The National Gallery, London
Marketing. PR. Spin. Nothing new here for those of us living and working in 2015. But in the early 1870s, when Monet, Pissarro, Renoir and friends were struggling in vain to sell their work, their encounter with the father of modern agents, art dealer Paul Durand-Ruel, was to prove critical. Because as the National Gallery’s spring exhibition reveals, Durand-Ruel was a man who understood how to plug and to push a product. And for more than 40 years, he dedicated himself to the Impressionists who without him, in Monet’s words, might not have survived.
But who was this Paul Durand-Ruel? His parents owned an artists’ supply shop in Paris, which, over time, had morphed into a gallery where his father was a successful art dealer. As a boy, Durand-Ruel’s bedroom was strewn with paintings from his parents’ stock; and yet initially he showed no interest in joining the family business. Claiming a “great aversion to commerce”, buying and selling pictures did not appeal and in the early 1850s, he considered entering a monastery. But his was to be a short-lived rebellion: by 1855 Durand-Ruel was working with his father in the gallery and on his father’s death 10 years later, he took over the business.
For a man who was once so repelled by trade, he turned out to have quite the knack. He also had an eye for art that at the time, very few others wanted to buy. Durand-Ruel came across his first two Impressionists, Claude Monet and Camille Pissarro, while living in London after the outbreak of the Franco-Prussian war in 1870. His decision to invest in these artists’ paintings was immediate, despite their rejection by the Paris Salon and the Royal Academy and their continued failure to sell their work. This was not, however, the first time that Durand-Ruel had put his faith, and his money, in the underdog. The decade before, the dealer had bought Theodore Rousseau’s whole stock of 91 sketches, unpopular and unwanted at the time, but which would ultimately prove to be one of Durand-Ruel’s earliest speculative successes. And when he returned to Paris from London later in 1871, Durand-Ruel played a similar card with the works of one Eduoard Manet, famous at the time for his recurrent rebuff by the Parisian establishment. Undeterred and willing to wager on a “succès de scandale”, Durand-Ruel immediately bought two pieces by Manet and, shortly afterwards in January 1872, cleaned out the his studio by bulk-buying 23 works in one afternoon, the artist’s entire collection.
From an artistic perspective, these were bold moves. Yet from a commercial standpoint, the dealer was acting shrewdly. Although these pictures by Monet, Manet, Degas and the like may have differed both stylistically and in terms of their subject matter from the Paris Salon standard, Durand-Ruel recognised that the market was changing. Bourgeois art-lovers would want to buy bourgeois scenes: temples and goddesses were on their way out; now was the time for cafes, tea dances and seaside scenes. It was, of course, a gamble. But a gamble backed up by tried and tested economic tactics. Convinced that these works would in time prove appealing to a new middle class market, by stockpiling paintings, Durand-Ruel ensured he would ultimately be able to control their prices.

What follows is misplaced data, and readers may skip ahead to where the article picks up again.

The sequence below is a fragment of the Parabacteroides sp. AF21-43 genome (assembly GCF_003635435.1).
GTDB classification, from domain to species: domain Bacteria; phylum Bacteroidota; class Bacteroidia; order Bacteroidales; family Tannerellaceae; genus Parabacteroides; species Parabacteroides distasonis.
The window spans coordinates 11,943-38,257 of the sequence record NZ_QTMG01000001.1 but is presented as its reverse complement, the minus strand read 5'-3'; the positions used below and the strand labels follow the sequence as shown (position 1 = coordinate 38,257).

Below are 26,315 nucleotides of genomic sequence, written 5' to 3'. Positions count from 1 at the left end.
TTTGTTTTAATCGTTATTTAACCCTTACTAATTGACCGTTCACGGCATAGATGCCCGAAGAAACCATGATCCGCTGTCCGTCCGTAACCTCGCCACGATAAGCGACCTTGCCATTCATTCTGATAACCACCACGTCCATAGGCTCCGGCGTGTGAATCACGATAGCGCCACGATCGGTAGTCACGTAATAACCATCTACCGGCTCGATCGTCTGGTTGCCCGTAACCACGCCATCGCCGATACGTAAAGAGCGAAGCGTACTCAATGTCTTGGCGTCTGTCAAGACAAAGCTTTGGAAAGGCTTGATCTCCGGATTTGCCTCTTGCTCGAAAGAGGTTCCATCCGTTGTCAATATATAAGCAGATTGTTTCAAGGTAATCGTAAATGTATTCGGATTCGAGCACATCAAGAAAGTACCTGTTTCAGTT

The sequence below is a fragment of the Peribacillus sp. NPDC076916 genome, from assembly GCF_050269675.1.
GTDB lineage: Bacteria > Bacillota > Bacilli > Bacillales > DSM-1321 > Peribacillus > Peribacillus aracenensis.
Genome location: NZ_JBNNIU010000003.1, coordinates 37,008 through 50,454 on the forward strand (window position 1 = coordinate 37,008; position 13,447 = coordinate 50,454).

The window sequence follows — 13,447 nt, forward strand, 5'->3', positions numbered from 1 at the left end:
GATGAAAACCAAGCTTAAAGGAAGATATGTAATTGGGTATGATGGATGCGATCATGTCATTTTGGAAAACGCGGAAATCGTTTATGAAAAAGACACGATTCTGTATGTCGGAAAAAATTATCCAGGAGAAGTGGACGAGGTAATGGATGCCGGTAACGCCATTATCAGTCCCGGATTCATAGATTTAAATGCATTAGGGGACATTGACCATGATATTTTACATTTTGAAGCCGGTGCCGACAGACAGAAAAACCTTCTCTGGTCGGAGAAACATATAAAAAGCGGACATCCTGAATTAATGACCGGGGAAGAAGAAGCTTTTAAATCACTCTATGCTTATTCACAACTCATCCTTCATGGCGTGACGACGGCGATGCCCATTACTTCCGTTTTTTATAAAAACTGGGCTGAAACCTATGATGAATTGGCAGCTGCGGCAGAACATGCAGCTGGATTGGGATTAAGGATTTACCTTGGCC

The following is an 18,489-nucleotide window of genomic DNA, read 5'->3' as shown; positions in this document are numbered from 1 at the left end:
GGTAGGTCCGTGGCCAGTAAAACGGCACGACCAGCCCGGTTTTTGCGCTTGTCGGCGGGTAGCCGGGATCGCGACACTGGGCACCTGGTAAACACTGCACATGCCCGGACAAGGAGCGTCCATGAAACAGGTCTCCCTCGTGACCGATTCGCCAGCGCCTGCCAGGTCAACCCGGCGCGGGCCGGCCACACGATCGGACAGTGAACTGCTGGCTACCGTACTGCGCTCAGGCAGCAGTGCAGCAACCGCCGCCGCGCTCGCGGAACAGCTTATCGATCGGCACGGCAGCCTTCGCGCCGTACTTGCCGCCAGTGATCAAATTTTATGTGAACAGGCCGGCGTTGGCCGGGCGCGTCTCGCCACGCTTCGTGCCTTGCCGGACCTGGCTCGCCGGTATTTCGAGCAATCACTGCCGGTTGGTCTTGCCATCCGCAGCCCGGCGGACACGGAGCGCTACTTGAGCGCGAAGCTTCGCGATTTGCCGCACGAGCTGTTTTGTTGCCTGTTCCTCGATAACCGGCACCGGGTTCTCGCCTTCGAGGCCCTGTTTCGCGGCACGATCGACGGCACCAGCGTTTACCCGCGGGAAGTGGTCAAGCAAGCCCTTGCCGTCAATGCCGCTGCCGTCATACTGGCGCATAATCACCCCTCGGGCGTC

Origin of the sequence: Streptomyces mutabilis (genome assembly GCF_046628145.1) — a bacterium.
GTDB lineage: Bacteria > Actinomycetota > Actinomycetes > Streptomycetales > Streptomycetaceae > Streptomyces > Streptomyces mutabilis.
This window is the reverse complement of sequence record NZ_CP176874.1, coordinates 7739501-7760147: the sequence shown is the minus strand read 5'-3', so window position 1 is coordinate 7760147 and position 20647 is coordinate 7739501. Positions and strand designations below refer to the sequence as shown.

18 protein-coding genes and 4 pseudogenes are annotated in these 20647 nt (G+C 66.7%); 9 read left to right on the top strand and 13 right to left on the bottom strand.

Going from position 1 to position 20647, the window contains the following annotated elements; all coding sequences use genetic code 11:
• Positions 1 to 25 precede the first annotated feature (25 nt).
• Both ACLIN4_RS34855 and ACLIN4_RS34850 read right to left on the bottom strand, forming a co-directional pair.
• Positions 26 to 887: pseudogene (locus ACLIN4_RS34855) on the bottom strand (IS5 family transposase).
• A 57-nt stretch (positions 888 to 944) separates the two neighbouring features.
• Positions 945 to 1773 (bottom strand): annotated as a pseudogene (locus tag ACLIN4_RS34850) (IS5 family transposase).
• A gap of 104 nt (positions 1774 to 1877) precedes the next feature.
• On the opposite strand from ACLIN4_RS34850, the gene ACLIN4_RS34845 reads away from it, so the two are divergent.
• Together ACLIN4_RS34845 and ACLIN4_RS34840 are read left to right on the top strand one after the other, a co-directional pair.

Durand-Ruel teamed up this simple manipulation of supply and demand with a slick marketing machine. And so the amateurish, haphazard first Impressionist exhibition of 1874, which had been held in a photographer’s studio, was replaced, once Durand-Ruel took charge, with the polished show of 1876. Held in the salubrious surroundings of Durand-Ruel’s gallery, the pictures were carefully presented and accompanied by an explanatory brochure written by the critic Edmond Duranty, an essay which would prove to be Impressionism’s only manifesto. Durand-Ruel did not own all the works displayed in the 1876 exhibition, but his personal collection was substantial and bar one or two treasured pieces such as Renoir’s Girl with a Cat (1880), he was happy to maintain a fluid relationship between his own pieces and those which were on sale to the public. Renoir’s Dance in the City (1883), for example, which Durand-Ruel had bought for himself, was often farmed out to exhibitions in France and abroad, although in the end, the painting was never sold by the dealer. He was also happy to use his family’s apartment as an extension of his gallery: here potential buyers could see works in a domestic setting, and by opening up his fashionable home to the public every Tuesday – the day the Musée du Luxembourg was closed – Durand-Ruel could tempt visitors to buy into this chic, haute-bourgeois world. The Durand-Ruel apartment, as photographs show, was rooted in Louis XV style and by mixing French decorative traditions with this new art, Durand-Ruel cleverly connected the Impressionists to the elegance of the 18th century. It had been by means of a similar tactic of “endorsement by association” that Durand-Ruel had first exposed the Impressionists’ works, having slipped them into his galleries among pieces by established artists such as Delacroix, Corot and Courbet.